Crying Out From the Depths

Psalm 88
April 29, 2018
Daniel Kim


There are times in our lives that if we could just speak honestly and voice what we’re really thinking and what we’re feeling to God, that we would want to ask him, “God, where are you? Why are you doing this me? How long are you going to be so far from me? Why are you hiding your face from me?”

These may be times of such intense suffering in our lives where the pain is so overwhelming that we have to turn to something. Just anything that will dull the pain. Maybe for some of us it might be alcohol. For some of us it might be just binge watching TV. But we got to do something to just escape from reality for a bit. To ease the pain. And maybe during these times we actually end up turning to God ultimately and praying to him, crying out to him. But then as we do, God doesn’t answer. He remains silent. There is no answer. He doesn’t show up. And things continue to get worse and worse.

And the question that we ask often during these times is, “What is going on? Why is God doing this? Why won’t he answer and take away this pain that I’m feeling?”

And today in our text, what we see is that the psalmist is going through something like this. He is cying out to God with all of his heart. But all he gets at the end is silence. All he gets is darkness. And he is left by himself.

And so the question I want to ask of this text is, “How could this be? How can this be the case? Why would God do this?”

So the first thing that I want us to see is pretty obvious. The psalmist is really desperate. You can feel his desperation. Because he is crying out day and night. He is going all out in prayer. He is asking God to give his ear to him, that his prayer would actually reach him. That he would hear him out. And we just see his earnestness and how persistent he is. Because three times, three times in this psalm, he talks about how he is praying to God. He says, “I’m crying out to you, night and day. I’m calling you every single day. And I’m screaming, I’m screaming to you for help in the mornings.” And he’s not just asking once. It’s day and night, all the time. And you can tell that he’s not just saying this quiet silent prayer to God. But literally, he’s screaming for help. He’s wailing to God. And he’s clearly in distress. And he feels how helpless he is. And so he stretches out his hands to God. Just waiting for God to help.

But the question is “Why? Why is he so desperate? What is going on with him that he’s in such distress?”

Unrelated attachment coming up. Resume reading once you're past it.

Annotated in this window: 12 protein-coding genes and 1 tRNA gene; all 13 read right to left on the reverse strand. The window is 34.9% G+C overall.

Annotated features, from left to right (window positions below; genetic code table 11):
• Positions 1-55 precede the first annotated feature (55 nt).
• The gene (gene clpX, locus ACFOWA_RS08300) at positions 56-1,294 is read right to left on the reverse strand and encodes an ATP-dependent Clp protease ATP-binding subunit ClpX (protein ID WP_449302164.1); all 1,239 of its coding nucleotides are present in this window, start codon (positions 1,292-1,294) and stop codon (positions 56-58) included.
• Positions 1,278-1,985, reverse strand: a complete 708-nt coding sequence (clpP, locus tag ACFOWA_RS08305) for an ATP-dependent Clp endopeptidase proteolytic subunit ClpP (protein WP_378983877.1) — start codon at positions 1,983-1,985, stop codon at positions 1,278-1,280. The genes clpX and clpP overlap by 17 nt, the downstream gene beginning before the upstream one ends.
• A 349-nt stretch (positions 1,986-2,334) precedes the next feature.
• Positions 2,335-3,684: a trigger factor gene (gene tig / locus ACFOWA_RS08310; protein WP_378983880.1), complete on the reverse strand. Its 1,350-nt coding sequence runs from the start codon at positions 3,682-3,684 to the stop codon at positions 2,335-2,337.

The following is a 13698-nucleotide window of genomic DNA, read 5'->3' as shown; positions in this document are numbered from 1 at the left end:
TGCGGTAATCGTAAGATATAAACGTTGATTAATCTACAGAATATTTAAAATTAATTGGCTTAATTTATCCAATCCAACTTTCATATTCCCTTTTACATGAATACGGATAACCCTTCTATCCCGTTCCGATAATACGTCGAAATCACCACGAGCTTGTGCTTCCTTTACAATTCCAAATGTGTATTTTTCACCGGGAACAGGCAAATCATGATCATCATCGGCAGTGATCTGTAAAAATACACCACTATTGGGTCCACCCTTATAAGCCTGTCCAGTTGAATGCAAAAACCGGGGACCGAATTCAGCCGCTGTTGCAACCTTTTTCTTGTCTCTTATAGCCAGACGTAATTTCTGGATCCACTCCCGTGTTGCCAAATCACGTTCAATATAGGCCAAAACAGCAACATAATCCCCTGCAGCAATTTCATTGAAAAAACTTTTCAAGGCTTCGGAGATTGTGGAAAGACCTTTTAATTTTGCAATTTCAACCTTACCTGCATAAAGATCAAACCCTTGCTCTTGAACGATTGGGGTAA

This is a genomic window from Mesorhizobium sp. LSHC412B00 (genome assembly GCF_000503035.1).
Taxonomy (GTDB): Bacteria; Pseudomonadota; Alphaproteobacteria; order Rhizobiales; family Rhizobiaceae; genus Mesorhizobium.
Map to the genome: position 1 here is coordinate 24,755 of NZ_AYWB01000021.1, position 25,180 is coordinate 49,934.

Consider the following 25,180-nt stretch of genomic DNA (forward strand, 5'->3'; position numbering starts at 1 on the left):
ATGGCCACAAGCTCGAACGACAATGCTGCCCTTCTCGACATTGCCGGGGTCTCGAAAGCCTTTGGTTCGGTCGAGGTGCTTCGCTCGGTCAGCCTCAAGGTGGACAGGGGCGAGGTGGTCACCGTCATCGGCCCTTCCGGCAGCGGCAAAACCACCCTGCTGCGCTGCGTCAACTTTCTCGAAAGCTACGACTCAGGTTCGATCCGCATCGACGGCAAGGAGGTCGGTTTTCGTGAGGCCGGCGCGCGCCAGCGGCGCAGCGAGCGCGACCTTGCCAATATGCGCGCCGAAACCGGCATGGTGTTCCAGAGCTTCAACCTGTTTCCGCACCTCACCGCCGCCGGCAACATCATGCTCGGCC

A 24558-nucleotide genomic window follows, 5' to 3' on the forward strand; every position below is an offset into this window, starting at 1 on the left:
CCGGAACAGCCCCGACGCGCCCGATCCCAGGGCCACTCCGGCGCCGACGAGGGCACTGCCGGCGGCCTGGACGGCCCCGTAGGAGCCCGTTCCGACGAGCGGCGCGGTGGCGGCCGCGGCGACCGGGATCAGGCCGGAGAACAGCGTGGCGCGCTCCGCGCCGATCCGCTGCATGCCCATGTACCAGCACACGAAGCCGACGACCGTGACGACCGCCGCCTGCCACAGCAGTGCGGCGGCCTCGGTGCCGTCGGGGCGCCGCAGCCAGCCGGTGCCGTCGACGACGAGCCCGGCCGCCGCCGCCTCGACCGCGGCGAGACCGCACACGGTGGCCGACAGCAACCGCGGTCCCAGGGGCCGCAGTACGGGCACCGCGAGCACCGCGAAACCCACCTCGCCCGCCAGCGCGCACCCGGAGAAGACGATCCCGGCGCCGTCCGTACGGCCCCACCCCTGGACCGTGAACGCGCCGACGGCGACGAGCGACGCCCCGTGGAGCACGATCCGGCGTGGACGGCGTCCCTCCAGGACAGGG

Well the text says that he is close to death. He is about to die. Maybe he’s sick or maybe his enemies are chasing after him, trying to kill him. We’re not sure; we don’t know. But what we do know is that his life is drawing near to the grave. He is right at the gate of Sheol. Right at the gate of death. He is about to die. And so he says that he is a strong man, a he-man, a strong man that has no strength. He is one that is set free, set loose. But set free to be among the dead. Set free to be in the graveyard. And he says that even though he hasn’t died yet, he is already counted as dead. He is already like the ones who aren’t remembered anymore. Who are cut off from God. Basically, the picture that we see is he’s in the graveyard and he’s left there to die. He’s in one of those deep pits where it’s impossible to climb out. He’s shut in. He cannot escape. That’s the situation that we see him in.

And when we are in such a dire situation, when our lives are filled with such trouble that all these troubles, all our stresses are just weighing down upon us and bringing us down and we feel that we are trapped in a pit. I’m sure at least most of us here have at least one person, have friends and family that we can cry out to, that we can ask for help, who can reach down and help us get out of the pit. But here we see with the psalmist, his friends have turned their backs on him. They are far from him. They see him as an abomination. As an accursed thing. As an object of loathing. They hate him. These are the ones who are close to him, who knew him well, who have now abandoned him, left him to himself. Our friends and family can be of such help to us when we are in trouble. But here we see he’s got no one. No one to help him. No one to even comfort him. And so here is this situation for this psalmist. This desperate situation. He’s trapped in a pit with no one to help. Rejected by his friends and all his family.